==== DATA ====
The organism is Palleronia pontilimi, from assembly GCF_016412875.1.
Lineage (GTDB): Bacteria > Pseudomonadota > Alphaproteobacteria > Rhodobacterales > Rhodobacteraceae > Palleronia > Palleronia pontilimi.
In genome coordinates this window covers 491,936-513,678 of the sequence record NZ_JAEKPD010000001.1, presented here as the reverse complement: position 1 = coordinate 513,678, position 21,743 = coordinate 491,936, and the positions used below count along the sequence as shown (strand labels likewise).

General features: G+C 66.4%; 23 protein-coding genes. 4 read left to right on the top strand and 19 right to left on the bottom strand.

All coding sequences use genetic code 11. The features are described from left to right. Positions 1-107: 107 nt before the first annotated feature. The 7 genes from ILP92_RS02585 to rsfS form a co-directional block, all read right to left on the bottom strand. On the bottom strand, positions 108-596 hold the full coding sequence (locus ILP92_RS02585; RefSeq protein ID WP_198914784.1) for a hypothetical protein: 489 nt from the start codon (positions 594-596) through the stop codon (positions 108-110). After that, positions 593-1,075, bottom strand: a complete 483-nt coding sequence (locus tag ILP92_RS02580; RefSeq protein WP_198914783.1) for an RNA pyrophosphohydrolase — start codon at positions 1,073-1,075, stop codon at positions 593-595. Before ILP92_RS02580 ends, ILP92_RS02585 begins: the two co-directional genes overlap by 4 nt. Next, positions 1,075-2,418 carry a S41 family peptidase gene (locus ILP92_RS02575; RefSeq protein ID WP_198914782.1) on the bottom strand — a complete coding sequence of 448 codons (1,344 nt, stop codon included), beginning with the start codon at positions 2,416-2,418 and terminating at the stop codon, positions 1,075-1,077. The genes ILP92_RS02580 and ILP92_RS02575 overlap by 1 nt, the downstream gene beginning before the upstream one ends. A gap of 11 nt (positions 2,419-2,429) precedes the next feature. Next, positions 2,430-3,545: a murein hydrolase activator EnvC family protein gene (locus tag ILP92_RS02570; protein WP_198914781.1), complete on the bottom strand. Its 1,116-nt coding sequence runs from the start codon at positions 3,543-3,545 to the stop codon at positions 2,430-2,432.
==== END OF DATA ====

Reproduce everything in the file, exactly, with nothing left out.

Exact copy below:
The organism is Palleronia pontilimi, from assembly GCF_016412875.1.
Lineage (GTDB): Bacteria > Pseudomonadota > Alphaproteobacteria > Rhodobacterales > Rhodobacteraceae > Palleronia > Palleronia pontilimi.
In genome coordinates this window covers 491,936-513,678 of the sequence record NZ_JAEKPD010000001.1, presented here as the reverse complement: position 1 = coordinate 513,678, position 21,743 = coordinate 491,936, and the positions used below count along the sequence as shown (strand labels likewise).

General features: G+C 66.4%; 23 protein-coding genes. 4 read left to right on the top strand and 19 right to left on the bottom strand.

All coding sequences use genetic code 11. The features are described from left to right. Positions 1-107: 107 nt before the first annotated feature. The 7 genes from ILP92_RS02585 to rsfS form a co-directional block, all read right to left on the bottom strand. On the bottom strand, positions 108-596 hold the full coding sequence (locus ILP92_RS02585; RefSeq protein ID WP_198914784.1) for a hypothetical protein: 489 nt from the start codon (positions 594-596) through the stop codon (positions 108-110). After that, positions 593-1,075, bottom strand: a complete 483-nt coding sequence (locus tag ILP92_RS02580; RefSeq protein WP_198914783.1) for an RNA pyrophosphohydrolase — start codon at positions 1,073-1,075, stop codon at positions 593-595. Before ILP92_RS02580 ends, ILP92_RS02585 begins: the two co-directional genes overlap by 4 nt. Next, positions 1,075-2,418 carry a S41 family peptidase gene (locus ILP92_RS02575; RefSeq protein ID WP_198914782.1) on the bottom strand — a complete coding sequence of 448 codons (1,344 nt, stop codon included), beginning with the start codon at positions 2,416-2,418 and terminating at the stop codon, positions 1,075-1,077. The genes ILP92_RS02580 and ILP92_RS02575 overlap by 1 nt, the downstream gene beginning before the upstream one ends. A gap of 11 nt (positions 2,419-2,429) precedes the next feature. Next, positions 2,430-3,545: a murein hydrolase activator EnvC family protein gene (locus tag ILP92_RS02570; protein WP_198914781.1), complete on the bottom strand. Its 1,116-nt coding sequence runs from the start codon at positions 3,543-3,545 to the stop codon at positions 2,430-2,432.